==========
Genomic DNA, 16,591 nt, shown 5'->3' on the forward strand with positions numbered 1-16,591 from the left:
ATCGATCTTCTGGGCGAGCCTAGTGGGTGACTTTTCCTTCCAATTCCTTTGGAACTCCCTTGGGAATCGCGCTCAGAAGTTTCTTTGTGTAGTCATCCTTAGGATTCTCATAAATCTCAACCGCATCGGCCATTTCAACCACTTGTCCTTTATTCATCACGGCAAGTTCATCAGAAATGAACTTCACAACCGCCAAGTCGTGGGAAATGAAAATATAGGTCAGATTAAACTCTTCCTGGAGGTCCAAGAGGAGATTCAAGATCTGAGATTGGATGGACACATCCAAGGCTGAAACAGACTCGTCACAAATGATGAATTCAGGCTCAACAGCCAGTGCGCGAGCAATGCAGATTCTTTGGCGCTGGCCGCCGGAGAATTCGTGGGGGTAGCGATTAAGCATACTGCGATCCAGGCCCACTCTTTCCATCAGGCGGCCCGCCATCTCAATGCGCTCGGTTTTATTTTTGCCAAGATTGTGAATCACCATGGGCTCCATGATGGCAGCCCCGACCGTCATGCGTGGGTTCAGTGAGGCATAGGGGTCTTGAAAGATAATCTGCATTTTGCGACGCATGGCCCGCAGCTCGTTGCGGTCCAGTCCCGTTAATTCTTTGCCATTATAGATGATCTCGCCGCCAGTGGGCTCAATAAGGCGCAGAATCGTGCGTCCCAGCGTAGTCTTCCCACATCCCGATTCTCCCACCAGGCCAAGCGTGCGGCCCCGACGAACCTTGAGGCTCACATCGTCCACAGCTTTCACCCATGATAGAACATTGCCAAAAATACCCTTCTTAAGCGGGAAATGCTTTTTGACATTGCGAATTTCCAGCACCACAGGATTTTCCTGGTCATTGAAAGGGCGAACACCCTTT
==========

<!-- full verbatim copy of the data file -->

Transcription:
Genomic DNA, 16,591 nt, shown 5'->3' on the forward strand with positions numbered 1-16,591 from the left:
ATCGATCTTCTGGGCGAGCCTAGTGGGTGACTTTTCCTTCCAATTCCTTTGGAACTCCCTTGGGAATCGCGCTCAGAAGTTTCTTTGTGTAGTCATCCTTAGGATTCTCATAAATCTCAACCGCATCGGCCATTTCAACCACTTGTCCTTTATTCATCACGGCAAGTTCATCAGAAATGAACTTCACAACCGCCAAGTCGTGGGAAATGAAAATATAGGTCAGATTAAACTCTTCCTGGAGGTCCAAGAGGAGATTCAAGATCTGAGATTGGATGGACACATCCAAGGCTGAAACAGACTCGTCACAAATGATGAATTCAGGCTCAACAGCCAGTGCGCGAGCAATGCAGATTCTTTGGCGCTGGCCGCCGGAGAATTCGTGGGGGTAGCGATTAAGCATACTGCGATCCAGGCCCACTCTTTCCATCAGGCGGCCCGCCATCTCAATGCGCTCGGTTTTATTTTTGCCAAGATTGTGAATCACCATGGGCTCCATGATGGCAGCCCCGACCGTCATGCGTGGGTTCAGTGAGGCATAGGGGTCTTGAAAGATAATCTGCATTTTGCGACGCATGGCCCGCAGCTCGTTGCGGTCCAGTCCCGTTAATTCTTTGCCATTATAGATGATCTCGCCGCCAGTGGGCTCAATAAGGCGCAGAATCGTGCGTCCCAGCGTAGTCTTCCCACATCCCGATTCTCCCACCAGGCCAAGCGTGCGGCCCCGACGAACCTTGAGGCTCACATCGTCCACAGCTTTCACCCATGATAGAACATTGCCAAAAATACCCTTCTTAAGCGGGAAATGCTTTTTGACATTGCGAATTTCCAGCACCACAGGATTTTCCTGGTCATTGAAAGGGCGAACACCCTTT